- The Washington Times - Sunday, March 30, 2008

James McGranery Jr., 67, lawyer

James Patrick McGranery Jr., 67, who practiced law specializing in nuclear energy and contracts, died March 11 at Georgetown University Hospital after contracting pneumonia, complicated by lung cancer.

Mr. McGranery was born in Philadelphia. He had lived in the District since 1952, when his family moved here after President Truman appointed his father, James P. McGranery, as attorney general of the United States.

Mr. McGranery graduated from Georgetown Preparatory School and the University of Notre Dame before earning his law degree from Harvard Law School in 1965. While in law school, he served as a marshal in support of Martin Luther King”s 1963 civil rights march on Washington.

Mr. McGranery began his legal career as a clerk to Judge Charles Fahy, associate judge of the U.S. Court of Appeals for the District of Columbia Circuit. Mr. McGranery served as an attorney-adviser in the Office of the Secretary of the Air Force in the late 1960s and early 1970s. Thereafter, he was a partner in the law firm then known as LeBoeuf, Lamb, Leiby & MacRae (now Dewey & LeBoeuf), and later as counsel at the firm then known as Dow, Lohnes & Albertson (now Dow, Lohnes).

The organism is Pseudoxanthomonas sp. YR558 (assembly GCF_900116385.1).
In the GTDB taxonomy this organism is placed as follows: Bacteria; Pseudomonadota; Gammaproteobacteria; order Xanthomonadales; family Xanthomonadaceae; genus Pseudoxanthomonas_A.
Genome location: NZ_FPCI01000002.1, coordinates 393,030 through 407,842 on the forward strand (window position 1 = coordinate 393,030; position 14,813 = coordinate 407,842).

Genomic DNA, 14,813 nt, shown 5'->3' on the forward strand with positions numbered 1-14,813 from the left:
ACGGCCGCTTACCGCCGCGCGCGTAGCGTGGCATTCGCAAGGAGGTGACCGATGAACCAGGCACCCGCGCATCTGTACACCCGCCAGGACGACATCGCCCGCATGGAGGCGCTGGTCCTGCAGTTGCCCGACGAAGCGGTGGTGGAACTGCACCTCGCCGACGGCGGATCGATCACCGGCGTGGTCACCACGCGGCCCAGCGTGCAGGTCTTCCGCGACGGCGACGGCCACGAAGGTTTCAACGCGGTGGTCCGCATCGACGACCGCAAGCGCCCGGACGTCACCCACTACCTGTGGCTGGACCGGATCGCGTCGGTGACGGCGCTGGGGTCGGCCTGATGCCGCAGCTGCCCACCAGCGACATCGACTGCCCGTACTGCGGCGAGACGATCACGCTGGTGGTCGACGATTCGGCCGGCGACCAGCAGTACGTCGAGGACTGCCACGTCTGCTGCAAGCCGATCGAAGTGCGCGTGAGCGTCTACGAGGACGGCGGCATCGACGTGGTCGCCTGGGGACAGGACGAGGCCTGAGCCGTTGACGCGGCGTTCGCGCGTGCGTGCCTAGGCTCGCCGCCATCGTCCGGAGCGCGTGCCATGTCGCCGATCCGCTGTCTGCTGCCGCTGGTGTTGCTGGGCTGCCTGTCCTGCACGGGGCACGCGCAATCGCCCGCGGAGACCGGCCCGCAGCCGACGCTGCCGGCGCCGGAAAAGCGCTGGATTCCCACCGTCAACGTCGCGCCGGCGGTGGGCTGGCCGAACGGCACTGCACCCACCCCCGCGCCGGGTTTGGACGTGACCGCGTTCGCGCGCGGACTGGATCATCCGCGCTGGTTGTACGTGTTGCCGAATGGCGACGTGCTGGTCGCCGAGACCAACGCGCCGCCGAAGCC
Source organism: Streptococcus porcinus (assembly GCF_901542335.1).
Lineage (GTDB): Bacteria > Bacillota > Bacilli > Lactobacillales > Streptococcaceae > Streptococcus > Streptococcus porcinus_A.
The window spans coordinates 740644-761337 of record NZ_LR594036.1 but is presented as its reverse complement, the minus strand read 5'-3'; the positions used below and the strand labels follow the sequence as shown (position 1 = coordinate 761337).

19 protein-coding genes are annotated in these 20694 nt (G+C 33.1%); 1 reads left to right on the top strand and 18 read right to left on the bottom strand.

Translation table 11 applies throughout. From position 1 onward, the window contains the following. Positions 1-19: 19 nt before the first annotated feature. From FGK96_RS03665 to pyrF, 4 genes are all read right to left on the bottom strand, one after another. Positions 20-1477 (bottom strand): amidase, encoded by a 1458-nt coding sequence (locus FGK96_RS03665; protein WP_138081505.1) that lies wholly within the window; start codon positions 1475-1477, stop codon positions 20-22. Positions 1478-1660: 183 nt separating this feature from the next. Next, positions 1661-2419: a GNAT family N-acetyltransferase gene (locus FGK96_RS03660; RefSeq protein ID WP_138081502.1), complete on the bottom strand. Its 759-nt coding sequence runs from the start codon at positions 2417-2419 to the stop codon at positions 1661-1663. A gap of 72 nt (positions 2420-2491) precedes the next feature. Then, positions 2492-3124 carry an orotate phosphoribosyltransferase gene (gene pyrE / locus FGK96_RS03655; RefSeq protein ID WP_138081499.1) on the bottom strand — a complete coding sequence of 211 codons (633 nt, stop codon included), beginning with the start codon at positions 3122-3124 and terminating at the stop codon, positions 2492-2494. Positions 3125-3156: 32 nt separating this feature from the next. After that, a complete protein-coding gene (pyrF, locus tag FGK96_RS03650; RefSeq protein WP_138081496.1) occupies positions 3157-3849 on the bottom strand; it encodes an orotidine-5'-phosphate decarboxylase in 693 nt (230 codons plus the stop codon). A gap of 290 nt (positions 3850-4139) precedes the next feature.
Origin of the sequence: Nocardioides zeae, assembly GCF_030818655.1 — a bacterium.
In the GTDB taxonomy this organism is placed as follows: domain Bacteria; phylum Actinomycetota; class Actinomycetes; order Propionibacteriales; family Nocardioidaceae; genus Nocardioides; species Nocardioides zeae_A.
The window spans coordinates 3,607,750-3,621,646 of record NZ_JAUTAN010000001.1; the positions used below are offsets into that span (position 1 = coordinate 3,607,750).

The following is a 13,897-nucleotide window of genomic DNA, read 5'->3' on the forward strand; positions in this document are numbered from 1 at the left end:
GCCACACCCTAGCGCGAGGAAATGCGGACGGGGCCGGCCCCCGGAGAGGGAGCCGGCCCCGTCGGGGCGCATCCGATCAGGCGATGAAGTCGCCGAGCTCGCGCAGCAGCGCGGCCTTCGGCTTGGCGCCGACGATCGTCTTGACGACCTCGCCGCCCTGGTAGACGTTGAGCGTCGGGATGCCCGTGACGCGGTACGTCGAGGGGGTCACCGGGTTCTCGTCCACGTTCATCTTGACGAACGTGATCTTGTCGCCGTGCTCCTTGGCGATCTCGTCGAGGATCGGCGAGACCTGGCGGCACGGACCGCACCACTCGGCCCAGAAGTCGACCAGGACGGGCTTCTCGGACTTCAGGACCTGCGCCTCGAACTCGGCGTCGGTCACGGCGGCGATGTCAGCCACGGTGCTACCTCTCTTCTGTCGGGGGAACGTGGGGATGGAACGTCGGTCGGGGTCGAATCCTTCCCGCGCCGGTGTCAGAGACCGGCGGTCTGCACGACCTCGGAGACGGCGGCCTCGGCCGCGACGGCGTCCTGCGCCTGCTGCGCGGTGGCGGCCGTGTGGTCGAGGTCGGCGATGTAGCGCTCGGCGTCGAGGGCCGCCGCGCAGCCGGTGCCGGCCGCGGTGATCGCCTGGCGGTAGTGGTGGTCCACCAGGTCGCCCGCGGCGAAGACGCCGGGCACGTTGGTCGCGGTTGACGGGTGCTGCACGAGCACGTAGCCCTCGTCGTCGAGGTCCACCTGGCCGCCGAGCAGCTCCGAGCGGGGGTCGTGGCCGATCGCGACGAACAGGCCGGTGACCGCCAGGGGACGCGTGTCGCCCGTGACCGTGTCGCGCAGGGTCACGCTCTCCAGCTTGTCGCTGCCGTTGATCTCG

In retirement, he delved into computer science and developed an expertise that benefited family, friends and neighbors.

Mr. McGranery was a passionate advocate for nuclear energy. He represented on a pro bono basis Scientists and Engineers for Secure Nuclear Energy, an organization established by six Nobel laureates and other distinguished scientists to support and defend the safe use of nuclear power. He also provided pro bono representation of the Columbia Plaza Tenants” Association.

Mr. McGranery, who never married, is survived by a brother, Clark R. McGranery of Princeton, N.J.; and a sister, Regina C. McGranery of Bethesda.

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